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A 17th Century Dutch Account of Korea
and a description of the Kingdom of Korea 1653-1666
By Hendrik Hamel
Revised Edition, Translated from Dutch by Jean-Paul Buys
Seoul Computer Press; Seoul, Korea; 1994, 1998
ISBN #89-7225-086-4 93910
Review by Jerry Winzig
On July 30, 1653, the Dutch merchant ship, Sperwer (Sparrow Hawk), set sail from Taiwan to Japan, laden with a cargo of deerskin, sugar, alum and other goods. The ship had arrived just two weeks before, having delivered a new governor from Batavia (modern-day Jakarta, Indonesia). Toward evening, a storm came up that drove the small ship off course and for the next two and a half weeks the Sperwer drifted between China and Taiwan, alternately becalmed and beaten by severe winds. On August 16, when the crew sited land and tried to drop anchor, the ship broke free and was smashed to pieces.
Only 36 members of the crew of 64 survived, most of them badly hurt. They didn't know it yet, but they were near what is now the modern-day city of Cheju on the north coast of Cheju-do island in Korea. But in the 17th century there was virtually no European contact with Korea, and the Dutch knew the island as Quelpaert.
When the Korean inhabitants discovered the crew, they placed them under guard and began a long debate on what to do with the crew. The king was consulted in Seoul, and he decided that Korea could not afford to let the crew leave, because that would end Korea's isolation and expose the country to foreign influence. So the surviving crew members were placed under a loose sort of house arrest and were eventually taken to Seoul and later to southern Korea. The terms of their confinement varied over the course of many years. Finally, in 1666, eight of the crew managed to purchase a small boat and used it to escape to Deshima (modern-day Nagasaki, Japan), where the Japanese hold them for another year until allowing them to return to Batavia (Jakarta).
Hamel's Journal was first published a year later, in 1668. It written by the Sperwer's bookkeeper and only surviving officer, Hendrik Hamel, who was 23 years old at the time of the shipwreck. Even with extensive footnotes, maps, and drawings, it is only 113 pages long, and consists of Hamel's chronological account of the crew's 13 years in Korea and a separate description of his impressions of Korea.
Hamel's account is spare, even terse, and many questions are left unanswered. The crew is allowed to live rather freely among the Korean population in several towns and cities, and Hamel says they made Korean friends. But there is no mention of how the crew related to Korean women or whether they ever had Korean girl friends or wives.
What we do find, with rather less prejudice than one would expect from a 17th-century European, is one culture's discovery of another culture and country. Hamel describes how their food allowances change from rice to barley when the provincial governor is replaced, and comments on how they are treated differently each time a governor is replaced annually. Through Hamel's eyes, we view the annual visit of the Chinese emperor's representative, the "Manchu envoy."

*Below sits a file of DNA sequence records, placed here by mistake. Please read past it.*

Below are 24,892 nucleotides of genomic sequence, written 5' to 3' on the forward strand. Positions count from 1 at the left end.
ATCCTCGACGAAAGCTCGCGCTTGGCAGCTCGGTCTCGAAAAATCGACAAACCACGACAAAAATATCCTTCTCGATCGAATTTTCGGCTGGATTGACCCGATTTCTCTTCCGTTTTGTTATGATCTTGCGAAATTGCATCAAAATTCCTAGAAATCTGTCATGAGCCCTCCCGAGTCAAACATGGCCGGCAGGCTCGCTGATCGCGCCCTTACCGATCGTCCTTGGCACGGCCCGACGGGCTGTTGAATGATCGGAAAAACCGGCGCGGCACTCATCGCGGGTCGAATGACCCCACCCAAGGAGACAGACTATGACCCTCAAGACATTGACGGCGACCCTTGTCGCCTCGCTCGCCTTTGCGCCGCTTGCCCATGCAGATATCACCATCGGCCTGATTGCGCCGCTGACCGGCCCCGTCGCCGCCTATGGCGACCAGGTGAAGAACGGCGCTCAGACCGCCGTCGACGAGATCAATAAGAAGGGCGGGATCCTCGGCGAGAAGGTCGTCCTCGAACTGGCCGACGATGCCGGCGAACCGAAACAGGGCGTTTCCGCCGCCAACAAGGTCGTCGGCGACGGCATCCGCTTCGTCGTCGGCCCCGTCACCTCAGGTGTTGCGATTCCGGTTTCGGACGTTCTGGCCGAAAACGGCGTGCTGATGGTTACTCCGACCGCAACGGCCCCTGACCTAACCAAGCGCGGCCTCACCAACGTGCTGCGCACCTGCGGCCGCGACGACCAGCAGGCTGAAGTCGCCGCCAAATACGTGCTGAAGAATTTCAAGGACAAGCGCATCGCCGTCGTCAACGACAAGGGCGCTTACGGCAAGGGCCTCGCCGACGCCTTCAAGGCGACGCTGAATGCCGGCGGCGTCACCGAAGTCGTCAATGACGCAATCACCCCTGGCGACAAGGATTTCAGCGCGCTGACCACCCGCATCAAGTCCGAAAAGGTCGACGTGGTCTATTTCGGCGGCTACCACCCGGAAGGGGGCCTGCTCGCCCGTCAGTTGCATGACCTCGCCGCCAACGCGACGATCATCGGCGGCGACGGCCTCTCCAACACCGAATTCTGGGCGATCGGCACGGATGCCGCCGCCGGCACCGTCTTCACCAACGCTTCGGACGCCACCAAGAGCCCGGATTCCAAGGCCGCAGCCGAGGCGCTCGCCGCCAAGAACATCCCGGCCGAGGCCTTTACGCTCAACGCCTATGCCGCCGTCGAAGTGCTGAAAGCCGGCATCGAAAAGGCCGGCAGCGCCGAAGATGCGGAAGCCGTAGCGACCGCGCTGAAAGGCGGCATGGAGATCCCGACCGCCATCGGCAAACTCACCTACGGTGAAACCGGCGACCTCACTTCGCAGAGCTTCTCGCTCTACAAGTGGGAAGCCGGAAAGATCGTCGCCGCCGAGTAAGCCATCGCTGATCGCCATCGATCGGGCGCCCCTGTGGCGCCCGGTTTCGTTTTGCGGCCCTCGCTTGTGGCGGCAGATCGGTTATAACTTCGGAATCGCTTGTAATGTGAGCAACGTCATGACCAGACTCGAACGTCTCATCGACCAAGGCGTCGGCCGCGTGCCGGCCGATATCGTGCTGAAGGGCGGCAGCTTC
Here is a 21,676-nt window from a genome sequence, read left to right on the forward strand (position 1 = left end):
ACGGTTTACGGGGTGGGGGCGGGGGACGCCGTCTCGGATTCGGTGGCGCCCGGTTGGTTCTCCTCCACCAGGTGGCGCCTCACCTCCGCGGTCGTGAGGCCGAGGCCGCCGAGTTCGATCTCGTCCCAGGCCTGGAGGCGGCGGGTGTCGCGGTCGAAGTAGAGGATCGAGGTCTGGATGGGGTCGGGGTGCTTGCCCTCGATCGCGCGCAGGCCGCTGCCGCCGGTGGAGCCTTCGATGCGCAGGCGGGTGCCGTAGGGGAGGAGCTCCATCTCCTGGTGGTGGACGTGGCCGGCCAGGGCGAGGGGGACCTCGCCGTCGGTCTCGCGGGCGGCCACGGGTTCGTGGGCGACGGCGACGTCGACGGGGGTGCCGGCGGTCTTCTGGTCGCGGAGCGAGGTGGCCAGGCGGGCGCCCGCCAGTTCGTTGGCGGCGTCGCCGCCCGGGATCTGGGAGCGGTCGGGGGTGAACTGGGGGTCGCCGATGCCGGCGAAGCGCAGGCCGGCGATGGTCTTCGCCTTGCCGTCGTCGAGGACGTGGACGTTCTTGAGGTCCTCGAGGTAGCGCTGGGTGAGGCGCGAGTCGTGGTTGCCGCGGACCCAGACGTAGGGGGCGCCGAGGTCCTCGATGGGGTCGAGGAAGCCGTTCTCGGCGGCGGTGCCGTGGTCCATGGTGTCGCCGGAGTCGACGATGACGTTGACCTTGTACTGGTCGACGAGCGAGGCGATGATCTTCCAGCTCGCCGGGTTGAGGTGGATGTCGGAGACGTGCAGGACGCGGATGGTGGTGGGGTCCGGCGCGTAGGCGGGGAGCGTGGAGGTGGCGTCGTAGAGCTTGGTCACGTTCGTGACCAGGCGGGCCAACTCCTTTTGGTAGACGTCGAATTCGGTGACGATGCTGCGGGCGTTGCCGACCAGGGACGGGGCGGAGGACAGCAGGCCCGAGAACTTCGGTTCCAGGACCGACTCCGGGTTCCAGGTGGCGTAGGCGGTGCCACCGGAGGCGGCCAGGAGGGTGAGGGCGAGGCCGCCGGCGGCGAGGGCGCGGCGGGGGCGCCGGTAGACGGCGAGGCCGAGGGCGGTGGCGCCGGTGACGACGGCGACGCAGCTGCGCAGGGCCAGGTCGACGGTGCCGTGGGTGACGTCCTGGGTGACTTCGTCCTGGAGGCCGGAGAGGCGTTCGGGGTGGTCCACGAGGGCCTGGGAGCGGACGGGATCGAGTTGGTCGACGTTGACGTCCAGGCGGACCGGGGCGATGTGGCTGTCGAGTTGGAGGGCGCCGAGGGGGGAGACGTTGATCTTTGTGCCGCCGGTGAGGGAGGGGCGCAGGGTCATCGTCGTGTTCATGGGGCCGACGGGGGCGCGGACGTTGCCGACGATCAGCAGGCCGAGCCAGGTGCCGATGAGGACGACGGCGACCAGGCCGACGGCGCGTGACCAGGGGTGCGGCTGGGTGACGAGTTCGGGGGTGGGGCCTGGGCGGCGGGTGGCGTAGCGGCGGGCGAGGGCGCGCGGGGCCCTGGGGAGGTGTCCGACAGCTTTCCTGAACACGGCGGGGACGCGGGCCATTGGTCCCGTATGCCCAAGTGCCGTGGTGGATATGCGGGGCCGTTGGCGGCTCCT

The first visit of the envoy results in a great deal of trouble for the crew. The Korean court tries to keep the Dutch crew hidden during the envoy's visit, but two of the crew members manage to approach the envoy and try to tell him about their predicament. This results in a punishment of 50 lashes for the rest of the crew (for not warning their captors about the plot) and the two crew members who approached the envoy are imprisoned and never seen again.
The chronological account of the crew's 13 years in Korea is only 33 pages long. In fact, the book is really a collection of historical documents, with very little commentary. Ten pages are devoted to the questions asked by the governor of Nagasaki upon their arrival in Japan, and the crew members' answers. Another 10 pages is a vocabulary of 143 Korean words and their meanings, compiled by another crew member, Mattheus Eibocken, the assistant surgeon, who was 19 when they first arrived in Korea. Another 20 pages are written by the translator, Jean-Paul Buys, and describe what happened to the crew members who did not escape in 1666 and the differences between various editions of Hamel's Journal. And there are 20 pages of Hamel's description of Korea.
What we really have, then, are several original 17th-century Dutch documents and a little background information. But there's no substantial commentary or interpretation. For example, Hamel reports distances in terms of "mijls" and the translator points out that there are several possibilities for what Hamel means by "mijl," including the so-called German mile, which is about 7.4 kilometers long.
This book asks us to become historians ourselves. What we make of the Dutch crew member's account is really almost entirely up to us. That's quite a challenge, because it means we have to do the research and discover for ourselves the true context of this story of 17th-century Korea. Hamel's Journal gives us a taste of the complexities of history and encourages us to find out more.
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